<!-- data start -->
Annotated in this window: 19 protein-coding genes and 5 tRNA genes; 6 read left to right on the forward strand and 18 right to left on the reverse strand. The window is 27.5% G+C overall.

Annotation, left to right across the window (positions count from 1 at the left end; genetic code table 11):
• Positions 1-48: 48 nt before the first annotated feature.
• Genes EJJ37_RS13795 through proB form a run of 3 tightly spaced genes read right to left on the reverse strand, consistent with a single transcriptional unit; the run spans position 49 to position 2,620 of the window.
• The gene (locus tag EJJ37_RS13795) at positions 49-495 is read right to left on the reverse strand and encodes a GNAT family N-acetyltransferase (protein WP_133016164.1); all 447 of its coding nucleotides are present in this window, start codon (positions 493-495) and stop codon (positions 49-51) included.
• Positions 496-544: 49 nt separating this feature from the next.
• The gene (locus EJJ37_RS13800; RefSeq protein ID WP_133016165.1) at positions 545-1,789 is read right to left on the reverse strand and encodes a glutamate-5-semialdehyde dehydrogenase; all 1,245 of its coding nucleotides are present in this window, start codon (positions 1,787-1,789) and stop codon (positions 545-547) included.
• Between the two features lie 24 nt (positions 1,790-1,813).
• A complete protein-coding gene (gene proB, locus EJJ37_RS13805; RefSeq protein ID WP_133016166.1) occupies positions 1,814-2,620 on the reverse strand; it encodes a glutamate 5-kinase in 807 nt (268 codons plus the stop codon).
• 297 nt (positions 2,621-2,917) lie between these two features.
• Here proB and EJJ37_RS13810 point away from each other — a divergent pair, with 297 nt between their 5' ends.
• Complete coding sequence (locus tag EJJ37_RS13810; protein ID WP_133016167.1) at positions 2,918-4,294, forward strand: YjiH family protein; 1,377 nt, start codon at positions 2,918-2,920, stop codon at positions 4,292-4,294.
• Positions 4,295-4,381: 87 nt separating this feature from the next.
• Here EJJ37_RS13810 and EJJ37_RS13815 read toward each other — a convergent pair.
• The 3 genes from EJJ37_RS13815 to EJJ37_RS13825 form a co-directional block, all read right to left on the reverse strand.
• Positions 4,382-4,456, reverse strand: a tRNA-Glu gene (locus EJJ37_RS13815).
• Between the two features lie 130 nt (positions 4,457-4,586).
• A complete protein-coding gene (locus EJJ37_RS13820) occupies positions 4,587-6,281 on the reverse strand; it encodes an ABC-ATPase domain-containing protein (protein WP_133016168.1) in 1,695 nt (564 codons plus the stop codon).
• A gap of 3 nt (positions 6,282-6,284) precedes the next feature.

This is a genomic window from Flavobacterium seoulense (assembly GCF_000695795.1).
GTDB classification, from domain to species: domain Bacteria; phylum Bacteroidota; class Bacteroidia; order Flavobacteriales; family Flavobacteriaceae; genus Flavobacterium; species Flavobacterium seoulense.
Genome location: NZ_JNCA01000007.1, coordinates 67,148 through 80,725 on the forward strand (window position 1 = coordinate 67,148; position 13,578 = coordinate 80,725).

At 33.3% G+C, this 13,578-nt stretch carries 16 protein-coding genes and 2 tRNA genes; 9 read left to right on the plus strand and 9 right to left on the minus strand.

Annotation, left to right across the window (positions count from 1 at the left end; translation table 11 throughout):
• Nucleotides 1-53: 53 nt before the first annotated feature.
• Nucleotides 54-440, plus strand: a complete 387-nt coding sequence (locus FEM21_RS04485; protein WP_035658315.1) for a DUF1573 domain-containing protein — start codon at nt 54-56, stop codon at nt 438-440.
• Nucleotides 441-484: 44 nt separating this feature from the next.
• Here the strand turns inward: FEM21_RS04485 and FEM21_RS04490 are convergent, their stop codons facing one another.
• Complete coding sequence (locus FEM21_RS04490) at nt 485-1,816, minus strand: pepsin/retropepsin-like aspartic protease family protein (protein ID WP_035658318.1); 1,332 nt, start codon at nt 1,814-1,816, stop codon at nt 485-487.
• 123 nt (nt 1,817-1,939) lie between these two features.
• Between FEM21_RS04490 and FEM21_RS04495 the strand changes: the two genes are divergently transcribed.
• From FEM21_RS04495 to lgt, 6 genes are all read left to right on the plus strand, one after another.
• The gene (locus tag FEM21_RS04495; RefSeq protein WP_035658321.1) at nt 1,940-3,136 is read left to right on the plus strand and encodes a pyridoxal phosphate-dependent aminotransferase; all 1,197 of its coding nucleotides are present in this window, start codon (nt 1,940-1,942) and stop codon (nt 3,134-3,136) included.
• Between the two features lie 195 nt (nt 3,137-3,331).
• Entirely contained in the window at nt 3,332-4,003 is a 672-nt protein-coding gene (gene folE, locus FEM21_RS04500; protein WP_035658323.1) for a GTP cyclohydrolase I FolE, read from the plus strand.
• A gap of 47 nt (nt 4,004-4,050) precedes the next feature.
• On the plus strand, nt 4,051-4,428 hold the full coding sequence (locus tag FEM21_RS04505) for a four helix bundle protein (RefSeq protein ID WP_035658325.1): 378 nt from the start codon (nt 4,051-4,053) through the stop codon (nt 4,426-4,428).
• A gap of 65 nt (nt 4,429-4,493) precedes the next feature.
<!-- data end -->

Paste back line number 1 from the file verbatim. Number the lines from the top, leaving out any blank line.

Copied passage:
Annotated in this window: 19 protein-coding genes and 5 tRNA genes; 6 read left to right on the forward strand and 18 right to left on the reverse strand. The window is 27.5% G+C overall.